Skilled Migration Process

Skills Assessment Authorities

Skills Assessment Authorities

Based on the number of visas granted in Skilled Streams in 2014-2015 and 2015-2016, it can be assumed that around 100,000 skills assessments are undertaken each year. Major assessing authorities (agencies) are VETASSESS, ACS, Engineers Australia, TRA (and its approved RTO’s), ANMAC and accounting bodies (CAANZ, CPAA, IPA). Skills assessment criteria are dependent on the nominated occupation and are determined by each assessing authority in accordance with relevant professional standards.
Australia Skills Assessment Authorities


There is a growing tendency towards electronic lodgement for all the agencies, but the readiness for and implementation method of e-lodgements varies from agency to agency. Currently ACS, VETASSESS, EA, CPAA and ANMAC have e-lodgement facilities in place. It is also possible to lodge applications by e-mail to TRA, CAANZ, IPA, ACWA and AIQS. However, many agencies still require hard copy lodgement.


Most skills assessing authorities will only assess when an applicant holds formal post-secondary education or qualifications (VETASSESS, TRA, AITSL etc). Some agencies require employment experience in addition to formal qualifications (ACS, VETASSESS, AIQS, TRA etc). Others may assess employment experience in lieu of formal qualifications (ACS, AIM and TRA-approved RTO’s).


Most agencies assess both the qualification and relevant work experience. This is a mandatory inclusion in ACS and VETASSESS (professional) applications and is an optional extra in several others agencies.


With exception of AACA, ACS, AIM, AMSA, TRA and VETASSESS, most skills assessment authorities require evidence of English knowledge. For the accounting bodies and most other authorities including AASW, AIQS, AITSL, APS and SPA, the English Language test (ELT) must have been taken within the two years prior to Pre-Application Skills Assessment (PASA). But ACWA, AIMS and AOAC accept a three year window for ELT.


Each assessing authority has its own rules and process. Some agencies have both onshore and offshore assessment methods. For example, TRA specifies a list of occupations and countries that must apply offshore for skills assessments for migration purposes via TRA-approved registered training organisations (RTO).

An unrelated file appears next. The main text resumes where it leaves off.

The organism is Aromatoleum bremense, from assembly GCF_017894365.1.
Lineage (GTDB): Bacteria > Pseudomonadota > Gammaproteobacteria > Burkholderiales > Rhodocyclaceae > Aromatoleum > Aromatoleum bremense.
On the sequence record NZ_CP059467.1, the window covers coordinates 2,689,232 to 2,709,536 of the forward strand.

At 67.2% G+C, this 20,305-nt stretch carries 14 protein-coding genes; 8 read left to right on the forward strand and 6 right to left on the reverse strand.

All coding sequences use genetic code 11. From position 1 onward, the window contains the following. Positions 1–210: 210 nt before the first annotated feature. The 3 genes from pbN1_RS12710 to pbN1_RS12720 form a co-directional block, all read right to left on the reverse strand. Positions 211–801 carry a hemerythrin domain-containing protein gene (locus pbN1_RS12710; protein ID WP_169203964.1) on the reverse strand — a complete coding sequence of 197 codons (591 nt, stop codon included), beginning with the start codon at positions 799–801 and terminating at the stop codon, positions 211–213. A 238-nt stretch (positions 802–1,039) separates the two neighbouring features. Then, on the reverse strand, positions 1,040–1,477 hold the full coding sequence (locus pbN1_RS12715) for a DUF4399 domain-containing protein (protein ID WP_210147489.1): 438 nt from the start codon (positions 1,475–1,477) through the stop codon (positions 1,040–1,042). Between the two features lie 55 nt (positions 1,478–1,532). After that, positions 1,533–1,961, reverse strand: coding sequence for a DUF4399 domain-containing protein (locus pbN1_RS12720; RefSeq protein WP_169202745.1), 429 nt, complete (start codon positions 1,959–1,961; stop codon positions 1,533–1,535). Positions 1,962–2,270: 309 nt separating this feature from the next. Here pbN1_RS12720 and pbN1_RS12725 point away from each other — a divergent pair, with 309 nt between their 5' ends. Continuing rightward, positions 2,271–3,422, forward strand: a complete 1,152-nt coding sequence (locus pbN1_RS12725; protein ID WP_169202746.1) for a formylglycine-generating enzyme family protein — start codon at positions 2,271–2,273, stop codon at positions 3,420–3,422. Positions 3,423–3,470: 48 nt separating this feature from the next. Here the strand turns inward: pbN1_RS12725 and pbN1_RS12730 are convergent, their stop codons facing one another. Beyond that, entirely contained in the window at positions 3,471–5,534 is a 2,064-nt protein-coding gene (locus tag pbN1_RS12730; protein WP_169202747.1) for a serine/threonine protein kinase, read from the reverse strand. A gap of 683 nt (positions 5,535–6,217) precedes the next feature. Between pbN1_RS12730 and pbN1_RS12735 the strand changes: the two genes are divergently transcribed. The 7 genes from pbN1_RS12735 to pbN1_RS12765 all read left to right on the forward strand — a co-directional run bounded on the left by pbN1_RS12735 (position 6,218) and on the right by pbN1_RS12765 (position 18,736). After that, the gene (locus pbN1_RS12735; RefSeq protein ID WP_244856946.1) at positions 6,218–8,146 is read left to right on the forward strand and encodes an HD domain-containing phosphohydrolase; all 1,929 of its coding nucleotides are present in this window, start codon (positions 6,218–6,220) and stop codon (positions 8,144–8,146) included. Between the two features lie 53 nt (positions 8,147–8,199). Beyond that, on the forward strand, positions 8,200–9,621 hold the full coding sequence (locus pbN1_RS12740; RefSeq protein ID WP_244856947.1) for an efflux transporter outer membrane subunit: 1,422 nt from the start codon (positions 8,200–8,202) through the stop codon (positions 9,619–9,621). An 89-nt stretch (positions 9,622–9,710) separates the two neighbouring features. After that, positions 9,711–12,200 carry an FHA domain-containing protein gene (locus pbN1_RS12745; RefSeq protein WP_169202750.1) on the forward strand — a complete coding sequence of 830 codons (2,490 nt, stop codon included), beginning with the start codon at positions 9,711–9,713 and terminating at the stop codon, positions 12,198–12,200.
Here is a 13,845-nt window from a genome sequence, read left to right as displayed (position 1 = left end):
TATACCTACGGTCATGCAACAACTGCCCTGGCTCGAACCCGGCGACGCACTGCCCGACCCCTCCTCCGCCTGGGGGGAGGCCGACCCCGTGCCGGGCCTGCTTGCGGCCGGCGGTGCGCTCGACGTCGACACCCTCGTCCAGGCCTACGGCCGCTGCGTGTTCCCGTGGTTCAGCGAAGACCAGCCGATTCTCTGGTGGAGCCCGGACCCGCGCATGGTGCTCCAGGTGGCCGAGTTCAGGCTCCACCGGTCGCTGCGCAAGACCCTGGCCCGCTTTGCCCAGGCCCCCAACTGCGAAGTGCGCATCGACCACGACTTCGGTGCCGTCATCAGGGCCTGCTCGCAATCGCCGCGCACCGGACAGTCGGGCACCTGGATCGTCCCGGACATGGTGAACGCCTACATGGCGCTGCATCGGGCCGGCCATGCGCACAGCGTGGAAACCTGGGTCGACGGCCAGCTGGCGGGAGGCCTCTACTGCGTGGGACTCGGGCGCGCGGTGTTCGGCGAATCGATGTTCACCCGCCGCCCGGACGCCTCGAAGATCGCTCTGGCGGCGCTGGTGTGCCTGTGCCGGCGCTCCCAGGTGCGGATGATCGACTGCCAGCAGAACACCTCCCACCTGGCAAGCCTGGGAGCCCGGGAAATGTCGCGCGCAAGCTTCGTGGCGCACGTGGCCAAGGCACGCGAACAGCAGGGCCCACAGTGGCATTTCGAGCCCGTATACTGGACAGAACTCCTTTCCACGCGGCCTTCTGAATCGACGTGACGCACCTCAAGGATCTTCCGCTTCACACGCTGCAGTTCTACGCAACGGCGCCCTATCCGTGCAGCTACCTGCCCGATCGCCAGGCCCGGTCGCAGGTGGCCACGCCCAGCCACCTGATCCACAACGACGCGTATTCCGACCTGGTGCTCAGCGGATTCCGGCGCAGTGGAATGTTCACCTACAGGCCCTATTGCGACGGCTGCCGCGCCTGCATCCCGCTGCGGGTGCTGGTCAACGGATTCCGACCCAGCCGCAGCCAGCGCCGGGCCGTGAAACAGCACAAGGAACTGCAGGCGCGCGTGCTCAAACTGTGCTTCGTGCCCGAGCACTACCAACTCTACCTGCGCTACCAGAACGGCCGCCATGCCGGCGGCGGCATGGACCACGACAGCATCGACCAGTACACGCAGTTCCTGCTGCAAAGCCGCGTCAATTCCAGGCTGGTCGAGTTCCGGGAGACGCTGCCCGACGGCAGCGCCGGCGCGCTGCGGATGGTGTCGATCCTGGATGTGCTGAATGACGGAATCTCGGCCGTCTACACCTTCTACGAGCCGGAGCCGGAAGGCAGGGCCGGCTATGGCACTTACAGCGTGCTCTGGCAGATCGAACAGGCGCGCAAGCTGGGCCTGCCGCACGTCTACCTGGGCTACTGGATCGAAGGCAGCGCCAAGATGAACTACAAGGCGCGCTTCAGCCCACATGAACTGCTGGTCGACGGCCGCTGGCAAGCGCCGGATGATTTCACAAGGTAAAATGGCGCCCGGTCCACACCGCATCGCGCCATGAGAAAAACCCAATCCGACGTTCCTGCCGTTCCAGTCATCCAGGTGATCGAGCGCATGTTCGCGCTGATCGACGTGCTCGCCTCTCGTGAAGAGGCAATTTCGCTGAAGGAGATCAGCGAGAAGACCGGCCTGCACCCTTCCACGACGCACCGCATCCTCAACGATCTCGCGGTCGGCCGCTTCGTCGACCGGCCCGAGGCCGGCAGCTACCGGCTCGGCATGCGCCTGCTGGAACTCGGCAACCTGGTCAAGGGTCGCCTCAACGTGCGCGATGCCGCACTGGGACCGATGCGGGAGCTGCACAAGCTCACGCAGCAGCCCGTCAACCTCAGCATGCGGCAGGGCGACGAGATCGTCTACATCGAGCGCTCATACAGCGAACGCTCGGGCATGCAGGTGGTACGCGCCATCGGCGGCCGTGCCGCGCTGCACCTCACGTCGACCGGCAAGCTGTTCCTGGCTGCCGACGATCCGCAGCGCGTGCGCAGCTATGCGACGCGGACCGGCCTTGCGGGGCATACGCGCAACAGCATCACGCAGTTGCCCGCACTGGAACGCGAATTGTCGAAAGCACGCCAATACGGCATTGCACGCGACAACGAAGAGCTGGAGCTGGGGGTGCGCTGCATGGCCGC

Authorities may assess using:

  • Documents
  • Licence or papers (trades)
  • Skills demonstration
  • Employment references
  • RPL – Recognition of Prior Learning
  • or a combination of the above

Skilled date

A number of authorities specify skilled or deeming dates from which the applicant is considered fully skilled or competent e.g. ACS, VETASSESS, TRA. For example, ACS takes into consideration an applicant’s qualification and required employment experience and provides a positive assessment with a deeming date. In most cases, employment experience required for qualification assessment is not counted as skilled work experience in points tests with exception of TRA.


Some assessing authorities issue a provisional assessment for recent graduates of Australian educational institutions applying for a subclass 485 visa. But other authorities do not issue provisional assessments and require a full assessment to be undertaken, e.g. ANMAC, AITSL. The primary difference is that a subclass 485 skills assessment does not require employment in the applicant’s occupation at the skilled level unlike a full or permanent skills assessment. However, a positive provisional skills assessment issued for subclass 485 is not a suitable skills assessment for a Points Tested Skilled Migration visa.

Follow the Yellow Pattern Road for a free visa assessment

Follow the Yellow Pattern Road for a free visa assessment